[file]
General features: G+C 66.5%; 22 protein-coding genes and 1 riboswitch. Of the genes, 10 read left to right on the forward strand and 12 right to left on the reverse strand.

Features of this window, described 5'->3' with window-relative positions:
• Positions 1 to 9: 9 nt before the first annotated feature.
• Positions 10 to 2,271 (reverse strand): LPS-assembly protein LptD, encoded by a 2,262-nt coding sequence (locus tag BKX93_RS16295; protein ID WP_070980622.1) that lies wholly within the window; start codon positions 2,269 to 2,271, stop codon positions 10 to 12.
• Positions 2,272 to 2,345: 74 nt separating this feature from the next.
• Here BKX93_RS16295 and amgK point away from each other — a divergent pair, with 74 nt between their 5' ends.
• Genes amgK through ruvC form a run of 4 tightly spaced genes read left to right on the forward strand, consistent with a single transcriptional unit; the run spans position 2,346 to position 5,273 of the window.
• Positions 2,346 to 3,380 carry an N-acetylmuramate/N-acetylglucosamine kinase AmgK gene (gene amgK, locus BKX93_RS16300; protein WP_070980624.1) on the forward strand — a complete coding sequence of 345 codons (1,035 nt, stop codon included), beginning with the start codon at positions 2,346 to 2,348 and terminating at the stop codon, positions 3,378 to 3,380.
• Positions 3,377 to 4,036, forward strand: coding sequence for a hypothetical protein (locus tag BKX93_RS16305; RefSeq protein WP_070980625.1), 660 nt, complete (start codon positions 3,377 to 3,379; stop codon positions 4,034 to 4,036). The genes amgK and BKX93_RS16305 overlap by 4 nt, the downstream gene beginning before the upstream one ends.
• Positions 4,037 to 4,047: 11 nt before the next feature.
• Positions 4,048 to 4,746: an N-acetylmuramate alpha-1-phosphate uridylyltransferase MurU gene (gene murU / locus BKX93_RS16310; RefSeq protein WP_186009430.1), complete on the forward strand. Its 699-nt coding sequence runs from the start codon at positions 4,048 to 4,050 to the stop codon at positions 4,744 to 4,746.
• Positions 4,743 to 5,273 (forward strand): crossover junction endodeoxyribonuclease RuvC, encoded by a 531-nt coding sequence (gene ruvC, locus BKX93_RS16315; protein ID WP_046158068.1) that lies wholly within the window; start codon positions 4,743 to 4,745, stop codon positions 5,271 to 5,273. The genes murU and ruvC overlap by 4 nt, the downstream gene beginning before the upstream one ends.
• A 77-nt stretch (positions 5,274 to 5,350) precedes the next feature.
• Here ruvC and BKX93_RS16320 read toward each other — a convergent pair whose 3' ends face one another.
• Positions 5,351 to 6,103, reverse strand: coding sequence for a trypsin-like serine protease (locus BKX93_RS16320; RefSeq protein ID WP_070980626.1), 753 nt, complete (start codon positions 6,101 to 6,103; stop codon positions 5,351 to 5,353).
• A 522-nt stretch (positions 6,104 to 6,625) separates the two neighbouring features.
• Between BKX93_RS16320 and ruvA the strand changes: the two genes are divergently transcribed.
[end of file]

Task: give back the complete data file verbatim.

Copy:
General features: G+C 66.5%; 22 protein-coding genes and 1 riboswitch. Of the genes, 10 read left to right on the forward strand and 12 right to left on the reverse strand.

Features of this window, described 5'->3' with window-relative positions:
• Positions 1 to 9: 9 nt before the first annotated feature.
• Positions 10 to 2,271 (reverse strand): LPS-assembly protein LptD, encoded by a 2,262-nt coding sequence (locus tag BKX93_RS16295; protein ID WP_070980622.1) that lies wholly within the window; start codon positions 2,269 to 2,271, stop codon positions 10 to 12.
• Positions 2,272 to 2,345: 74 nt separating this feature from the next.
• Here BKX93_RS16295 and amgK point away from each other — a divergent pair, with 74 nt between their 5' ends.
• Genes amgK through ruvC form a run of 4 tightly spaced genes read left to right on the forward strand, consistent with a single transcriptional unit; the run spans position 2,346 to position 5,273 of the window.
• Positions 2,346 to 3,380 carry an N-acetylmuramate/N-acetylglucosamine kinase AmgK gene (gene amgK, locus BKX93_RS16300; protein WP_070980624.1) on the forward strand — a complete coding sequence of 345 codons (1,035 nt, stop codon included), beginning with the start codon at positions 2,346 to 2,348 and terminating at the stop codon, positions 3,378 to 3,380.
• Positions 3,377 to 4,036, forward strand: coding sequence for a hypothetical protein (locus tag BKX93_RS16305; RefSeq protein WP_070980625.1), 660 nt, complete (start codon positions 3,377 to 3,379; stop codon positions 4,034 to 4,036). The genes amgK and BKX93_RS16305 overlap by 4 nt, the downstream gene beginning before the upstream one ends.
• Positions 4,037 to 4,047: 11 nt before the next feature.
• Positions 4,048 to 4,746: an N-acetylmuramate alpha-1-phosphate uridylyltransferase MurU gene (gene murU / locus BKX93_RS16310; RefSeq protein WP_186009430.1), complete on the forward strand. Its 699-nt coding sequence runs from the start codon at positions 4,048 to 4,050 to the stop codon at positions 4,744 to 4,746.
• Positions 4,743 to 5,273 (forward strand): crossover junction endodeoxyribonuclease RuvC, encoded by a 531-nt coding sequence (gene ruvC, locus BKX93_RS16315; protein ID WP_046158068.1) that lies wholly within the window; start codon positions 4,743 to 4,745, stop codon positions 5,271 to 5,273. The genes murU and ruvC overlap by 4 nt, the downstream gene beginning before the upstream one ends.
• A 77-nt stretch (positions 5,274 to 5,350) precedes the next feature.
• Here ruvC and BKX93_RS16320 read toward each other — a convergent pair whose 3' ends face one another.
• Positions 5,351 to 6,103, reverse strand: coding sequence for a trypsin-like serine protease (locus BKX93_RS16320; RefSeq protein ID WP_070980626.1), 753 nt, complete (start codon positions 6,101 to 6,103; stop codon positions 5,351 to 5,353).
• A 522-nt stretch (positions 6,104 to 6,625) separates the two neighbouring features.
• Between BKX93_RS16320 and ruvA the strand changes: the two genes are divergently transcribed.